Summary: There are many types of wire available on the market. Thin wire, thick wire, flexible, stranded, or solid. Copper. Aluminum. The construction of the wire makes a difference by giving the finished product certain properties. Which is best for DCC Wiring? As with all things in Model Railroading, there are a lot of myths surrounding wire too.
Solid versus Stranded
There is endless debate about the validity of one's wire choices in solid or stranded wire. Both types have their benefits, as well as their negative aspects. For most layout wiring, stranded wire is the better choice for ease of handling, as it is a lot more flexible.
Solid wire is rugged and usually cheaper. It is preferred in applications where there is little vibration, twisting or bending. It is easily damaged during stripping if the conductor is nicked. Excessive bending or flexing will cause self annealing at that point, with the probability of the wire breaking there in the future. Solid wire is ideal for outdoor use or applications where corrosion is a problem.
Stranded wire is much more flexible, making installation easier. It can better withstand the twisting and bending forces during installation, and vibration over time. It is less vulnerable to surface damage such as nicked wires or scratching during stripping. Solid wires can break with repeated flexing, especially if it was nicked during a stripping operation.
RJ plugs also terminate better on stranded wire. (Only use RJ connectors designed for the type (solid/stranded) of wire being used.) Many IDC terminations work better with stranded wire. Wires with a higher strand count have thinner conductors, but more of them, making the cable much more flexible than those with a lesser strand count.
Stranded wire should not be tinned prior to insertion into a terminal block using clamps, screws, or crimped on terminals. The ability of stranded wire to conform to the surface of the connection mechanism is an advantage. Crimp on terminals were designed to replace soldering by creating a gas tight connection when crimped, which is not possible if the wire is tinned. If solder can wick into a crimped connection, the crimp is of poor quality.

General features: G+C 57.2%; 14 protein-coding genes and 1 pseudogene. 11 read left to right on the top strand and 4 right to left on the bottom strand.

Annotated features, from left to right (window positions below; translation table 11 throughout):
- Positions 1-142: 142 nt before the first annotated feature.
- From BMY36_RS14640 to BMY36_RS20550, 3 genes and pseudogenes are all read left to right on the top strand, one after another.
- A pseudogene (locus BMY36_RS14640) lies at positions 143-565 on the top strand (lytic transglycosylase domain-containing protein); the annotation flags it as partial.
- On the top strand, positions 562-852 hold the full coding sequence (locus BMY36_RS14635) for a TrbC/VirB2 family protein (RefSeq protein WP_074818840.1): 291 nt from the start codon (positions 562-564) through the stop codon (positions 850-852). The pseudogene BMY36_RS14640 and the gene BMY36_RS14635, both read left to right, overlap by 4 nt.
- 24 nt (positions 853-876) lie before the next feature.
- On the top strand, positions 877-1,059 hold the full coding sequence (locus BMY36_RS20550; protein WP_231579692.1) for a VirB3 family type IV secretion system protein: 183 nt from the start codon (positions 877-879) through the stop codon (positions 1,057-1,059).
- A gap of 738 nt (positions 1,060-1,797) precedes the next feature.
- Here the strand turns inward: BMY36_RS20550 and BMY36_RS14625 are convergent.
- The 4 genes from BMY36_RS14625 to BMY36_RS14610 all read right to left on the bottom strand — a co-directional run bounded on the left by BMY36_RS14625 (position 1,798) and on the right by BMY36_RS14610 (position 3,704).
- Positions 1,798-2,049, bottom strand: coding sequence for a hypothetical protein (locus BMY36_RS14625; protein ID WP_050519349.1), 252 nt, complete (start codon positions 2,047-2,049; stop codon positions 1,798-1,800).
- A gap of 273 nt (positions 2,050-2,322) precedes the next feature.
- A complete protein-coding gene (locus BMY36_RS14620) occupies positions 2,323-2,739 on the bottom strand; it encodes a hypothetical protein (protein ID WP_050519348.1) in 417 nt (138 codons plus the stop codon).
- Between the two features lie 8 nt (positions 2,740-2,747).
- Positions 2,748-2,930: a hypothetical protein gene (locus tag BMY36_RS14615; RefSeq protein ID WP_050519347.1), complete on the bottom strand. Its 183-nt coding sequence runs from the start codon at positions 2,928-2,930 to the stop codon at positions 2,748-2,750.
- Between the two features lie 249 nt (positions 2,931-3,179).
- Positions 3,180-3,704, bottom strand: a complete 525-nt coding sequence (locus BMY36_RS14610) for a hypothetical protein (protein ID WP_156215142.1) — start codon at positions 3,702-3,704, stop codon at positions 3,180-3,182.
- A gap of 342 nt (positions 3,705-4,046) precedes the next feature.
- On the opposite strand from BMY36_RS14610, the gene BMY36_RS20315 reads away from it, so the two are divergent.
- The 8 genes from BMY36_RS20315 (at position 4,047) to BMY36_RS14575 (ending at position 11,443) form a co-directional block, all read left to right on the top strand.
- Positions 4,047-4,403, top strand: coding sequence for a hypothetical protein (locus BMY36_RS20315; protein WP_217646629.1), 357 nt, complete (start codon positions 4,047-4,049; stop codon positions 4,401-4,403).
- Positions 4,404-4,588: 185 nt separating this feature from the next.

What is THHN Wire?
The two types of wire you will see may have the following marked on the insulation:
- THHN or
- THHN means Thermoplastic High Heat Resistant Nylon-coated
- THWN means Thermoplastic Heat and Water-resistant Nylon-coated
This designation indicates the type of insulation on the wire. Neither one identifies a specific type or the properties of the wire. There will be other markings, or a product number, which actually identifies the wire type (solid or stranded) and gauge.
These two types of insulation are very commonly found in residential wiring. Any building supply store will have wire like this. Other types of insulation include vinyl (can be soft or hard).
If you are recycling wire, or using some old wire, examine the insulation to ensure it is intact. Some plastics lose their elasticity over time, and the insulation can crack and/or flake off, leaving exposed conductors. Wire like that should be sold to a metal recycler instead of being used.
Types of Copper Wire
Also see Wire Sizes and Spacing/Wire Resistance Table for more information.
|Gauge||Area, CM||Resistance 1000m 25C||Mass, 1000m|
|Minimize Proximity Effect||N||Y|